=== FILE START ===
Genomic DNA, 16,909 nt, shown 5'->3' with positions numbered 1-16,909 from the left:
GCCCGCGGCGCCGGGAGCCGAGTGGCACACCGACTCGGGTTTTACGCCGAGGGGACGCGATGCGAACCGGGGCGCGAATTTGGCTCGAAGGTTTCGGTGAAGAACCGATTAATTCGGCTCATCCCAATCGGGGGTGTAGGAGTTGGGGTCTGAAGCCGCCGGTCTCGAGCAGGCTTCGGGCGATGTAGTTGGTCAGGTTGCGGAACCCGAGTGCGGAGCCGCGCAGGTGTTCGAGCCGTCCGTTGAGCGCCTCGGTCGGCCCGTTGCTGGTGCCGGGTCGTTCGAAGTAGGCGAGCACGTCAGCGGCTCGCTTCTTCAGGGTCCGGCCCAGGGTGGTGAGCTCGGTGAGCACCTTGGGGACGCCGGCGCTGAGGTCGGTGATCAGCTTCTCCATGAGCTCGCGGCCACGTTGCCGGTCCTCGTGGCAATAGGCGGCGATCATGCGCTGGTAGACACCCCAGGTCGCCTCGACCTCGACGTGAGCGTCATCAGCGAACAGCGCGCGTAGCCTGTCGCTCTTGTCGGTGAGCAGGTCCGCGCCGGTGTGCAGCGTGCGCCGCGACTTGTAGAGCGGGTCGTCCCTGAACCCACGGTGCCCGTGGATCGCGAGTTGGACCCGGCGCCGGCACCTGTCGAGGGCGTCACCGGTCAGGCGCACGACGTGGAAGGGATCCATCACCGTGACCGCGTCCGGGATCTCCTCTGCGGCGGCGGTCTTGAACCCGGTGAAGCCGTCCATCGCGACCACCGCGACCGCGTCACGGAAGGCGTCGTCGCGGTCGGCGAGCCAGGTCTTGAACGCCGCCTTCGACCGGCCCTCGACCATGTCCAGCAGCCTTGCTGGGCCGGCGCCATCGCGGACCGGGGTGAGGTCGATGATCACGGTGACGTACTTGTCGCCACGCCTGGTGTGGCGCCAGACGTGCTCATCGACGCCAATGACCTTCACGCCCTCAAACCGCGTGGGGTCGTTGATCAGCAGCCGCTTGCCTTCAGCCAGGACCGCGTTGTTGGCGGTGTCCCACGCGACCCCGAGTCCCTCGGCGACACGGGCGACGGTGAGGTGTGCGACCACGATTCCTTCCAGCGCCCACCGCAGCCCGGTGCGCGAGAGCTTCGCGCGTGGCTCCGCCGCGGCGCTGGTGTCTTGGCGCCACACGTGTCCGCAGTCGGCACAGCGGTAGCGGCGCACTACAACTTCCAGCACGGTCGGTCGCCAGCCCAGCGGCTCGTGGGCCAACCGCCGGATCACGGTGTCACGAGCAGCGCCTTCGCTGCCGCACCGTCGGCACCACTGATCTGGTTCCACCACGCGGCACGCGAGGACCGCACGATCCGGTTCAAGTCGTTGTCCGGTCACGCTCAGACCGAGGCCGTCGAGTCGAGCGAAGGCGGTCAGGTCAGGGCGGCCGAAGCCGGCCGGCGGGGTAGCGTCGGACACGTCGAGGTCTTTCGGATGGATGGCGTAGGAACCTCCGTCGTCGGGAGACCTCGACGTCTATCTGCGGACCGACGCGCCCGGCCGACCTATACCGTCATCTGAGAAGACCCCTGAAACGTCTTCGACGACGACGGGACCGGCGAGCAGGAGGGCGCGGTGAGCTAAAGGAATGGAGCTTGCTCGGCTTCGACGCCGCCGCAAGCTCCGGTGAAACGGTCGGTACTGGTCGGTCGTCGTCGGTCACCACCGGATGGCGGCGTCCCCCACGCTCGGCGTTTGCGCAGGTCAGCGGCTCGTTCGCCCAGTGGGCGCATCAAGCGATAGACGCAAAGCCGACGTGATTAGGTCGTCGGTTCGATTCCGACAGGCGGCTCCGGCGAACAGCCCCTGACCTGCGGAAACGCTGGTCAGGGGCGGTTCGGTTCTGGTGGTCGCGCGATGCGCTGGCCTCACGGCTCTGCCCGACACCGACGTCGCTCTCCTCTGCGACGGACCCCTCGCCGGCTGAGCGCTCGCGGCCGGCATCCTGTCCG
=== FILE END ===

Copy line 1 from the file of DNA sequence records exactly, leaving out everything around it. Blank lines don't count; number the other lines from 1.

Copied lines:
Genomic DNA, 16,909 nt, shown 5'->3' with positions numbered 1-16,909 from the left: